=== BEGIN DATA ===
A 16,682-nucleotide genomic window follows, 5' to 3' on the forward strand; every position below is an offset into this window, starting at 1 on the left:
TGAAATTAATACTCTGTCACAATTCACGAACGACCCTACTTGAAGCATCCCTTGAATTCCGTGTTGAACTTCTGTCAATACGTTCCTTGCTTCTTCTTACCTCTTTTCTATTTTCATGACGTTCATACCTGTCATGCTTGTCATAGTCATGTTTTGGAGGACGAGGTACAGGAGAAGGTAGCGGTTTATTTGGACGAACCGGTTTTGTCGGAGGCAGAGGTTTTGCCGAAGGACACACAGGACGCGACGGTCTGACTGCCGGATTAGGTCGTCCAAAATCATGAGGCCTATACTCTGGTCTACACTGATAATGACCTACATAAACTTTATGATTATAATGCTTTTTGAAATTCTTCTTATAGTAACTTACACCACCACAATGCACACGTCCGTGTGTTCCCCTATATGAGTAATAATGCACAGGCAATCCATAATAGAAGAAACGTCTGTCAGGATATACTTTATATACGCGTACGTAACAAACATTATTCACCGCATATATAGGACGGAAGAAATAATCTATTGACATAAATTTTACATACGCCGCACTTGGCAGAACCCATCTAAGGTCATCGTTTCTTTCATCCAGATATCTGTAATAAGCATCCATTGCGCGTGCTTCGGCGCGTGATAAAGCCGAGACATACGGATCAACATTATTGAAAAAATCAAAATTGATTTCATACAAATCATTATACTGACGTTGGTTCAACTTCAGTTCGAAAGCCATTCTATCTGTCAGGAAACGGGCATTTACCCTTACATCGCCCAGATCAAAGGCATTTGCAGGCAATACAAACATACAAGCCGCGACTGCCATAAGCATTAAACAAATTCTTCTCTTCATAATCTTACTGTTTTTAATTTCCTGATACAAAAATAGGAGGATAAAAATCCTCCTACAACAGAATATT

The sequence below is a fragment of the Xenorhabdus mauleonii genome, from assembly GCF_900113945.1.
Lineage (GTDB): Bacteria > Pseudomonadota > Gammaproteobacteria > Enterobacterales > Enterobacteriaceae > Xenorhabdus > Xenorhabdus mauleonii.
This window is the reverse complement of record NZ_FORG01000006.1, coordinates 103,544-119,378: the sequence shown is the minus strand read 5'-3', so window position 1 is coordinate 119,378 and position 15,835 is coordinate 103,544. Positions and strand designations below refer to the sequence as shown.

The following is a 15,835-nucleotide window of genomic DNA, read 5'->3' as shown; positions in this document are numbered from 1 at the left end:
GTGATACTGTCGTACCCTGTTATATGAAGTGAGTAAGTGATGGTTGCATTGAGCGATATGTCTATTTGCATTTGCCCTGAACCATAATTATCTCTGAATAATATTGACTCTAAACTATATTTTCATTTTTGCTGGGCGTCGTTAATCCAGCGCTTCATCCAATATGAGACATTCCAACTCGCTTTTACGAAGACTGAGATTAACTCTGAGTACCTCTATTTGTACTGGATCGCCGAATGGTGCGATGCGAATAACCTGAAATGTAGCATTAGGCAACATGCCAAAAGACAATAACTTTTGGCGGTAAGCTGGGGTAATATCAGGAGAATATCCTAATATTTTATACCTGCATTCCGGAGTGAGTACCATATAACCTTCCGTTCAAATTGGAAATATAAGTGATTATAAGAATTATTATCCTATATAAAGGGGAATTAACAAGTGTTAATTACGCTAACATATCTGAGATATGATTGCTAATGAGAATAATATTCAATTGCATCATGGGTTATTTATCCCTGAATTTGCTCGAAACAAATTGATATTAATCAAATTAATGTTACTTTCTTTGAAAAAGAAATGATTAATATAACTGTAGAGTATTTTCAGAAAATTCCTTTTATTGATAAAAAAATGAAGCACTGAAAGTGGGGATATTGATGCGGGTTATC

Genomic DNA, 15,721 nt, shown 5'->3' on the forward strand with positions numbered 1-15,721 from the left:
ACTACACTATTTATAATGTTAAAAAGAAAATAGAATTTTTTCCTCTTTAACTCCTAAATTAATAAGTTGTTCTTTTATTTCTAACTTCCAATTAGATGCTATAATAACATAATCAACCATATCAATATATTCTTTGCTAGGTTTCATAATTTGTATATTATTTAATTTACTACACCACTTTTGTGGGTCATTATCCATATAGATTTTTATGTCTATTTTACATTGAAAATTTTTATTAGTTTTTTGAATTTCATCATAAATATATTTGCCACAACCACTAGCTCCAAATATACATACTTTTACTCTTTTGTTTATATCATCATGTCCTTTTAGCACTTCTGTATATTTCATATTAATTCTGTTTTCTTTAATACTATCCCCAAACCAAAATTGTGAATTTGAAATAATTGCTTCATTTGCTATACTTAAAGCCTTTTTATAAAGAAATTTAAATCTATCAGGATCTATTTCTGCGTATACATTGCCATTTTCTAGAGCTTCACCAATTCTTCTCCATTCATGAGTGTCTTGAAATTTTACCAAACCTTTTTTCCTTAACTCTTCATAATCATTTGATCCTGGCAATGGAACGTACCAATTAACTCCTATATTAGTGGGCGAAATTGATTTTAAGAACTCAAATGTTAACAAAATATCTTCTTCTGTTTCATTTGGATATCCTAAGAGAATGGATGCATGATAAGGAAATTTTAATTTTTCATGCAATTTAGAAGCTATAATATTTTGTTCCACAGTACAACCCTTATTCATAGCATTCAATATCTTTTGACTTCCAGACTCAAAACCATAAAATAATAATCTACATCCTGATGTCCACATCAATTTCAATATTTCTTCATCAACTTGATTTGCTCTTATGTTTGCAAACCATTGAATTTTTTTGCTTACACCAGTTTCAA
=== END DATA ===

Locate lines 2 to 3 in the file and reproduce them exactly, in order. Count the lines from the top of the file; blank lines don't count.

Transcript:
TGAAATTAATACTCTGTCACAATTCACGAACGACCCTACTTGAAGCATCCCTTGAATTCCGTGTTGAACTTCTGTCAATACGTTCCTTGCTTCTTCTTACCTCTTTTCTATTTTCATGACGTTCATACCTGTCATGCTTGTCATAGTCATGTTTTGGAGGACGAGGTACAGGAGAAGGTAGCGGTTTATTTGGACGAACCGGTTTTGTCGGAGGCAGAGGTTTTGCCGAAGGACACACAGGACGCGACGGTCTGACTGCCGGATTAGGTCGTCCAAAATCATGAGGCCTATACTCTGGTCTACACTGATAATGACCTACATAAACTTTATGATTATAATGCTTTTTGAAATTCTTCTTATAGTAACTTACACCACCACAATGCACACGTCCGTGTGTTCCCCTATATGAGTAATAATGCACAGGCAATCCATAATAGAAGAAACGTCTGTCAGGATATACTTTATATACGCGTACGTAACAAACATTATTCACCGCATATATAGGACGGAAGAAATAATCTATTGACATAAATTTTACATACGCCGCACTTGGCAGAACCCATCTAAGGTCATCGTTTCTTTCATCCAGATATCTGTAATAAGCATCCATTGCGCGTGCTTCGGCGCGTGATAAAGCCGAGACATACGGATCAACATTATTGAAAAAATCAAAATTGATTTCATACAAATCATTATACTGACGTTGGTTCAACTTCAGTTCGAAAGCCATTCTATCTGTCAGGAAACGGGCATTTACCCTTACATCGCCCAGATCAAAGGCATTTGCAGGCAATACAAACATACAAGCCGCGACTGCCATAAGCATTAAACAAATTCTTCTCTTCATAATCTTACTGTTTTTAATTTCCTGATACAAAAATAGGAGGATAAAAATCCTCCTACAACAGAATATT

The sequence below is a fragment of the Xenorhabdus mauleonii genome, from assembly GCF_900113945.1.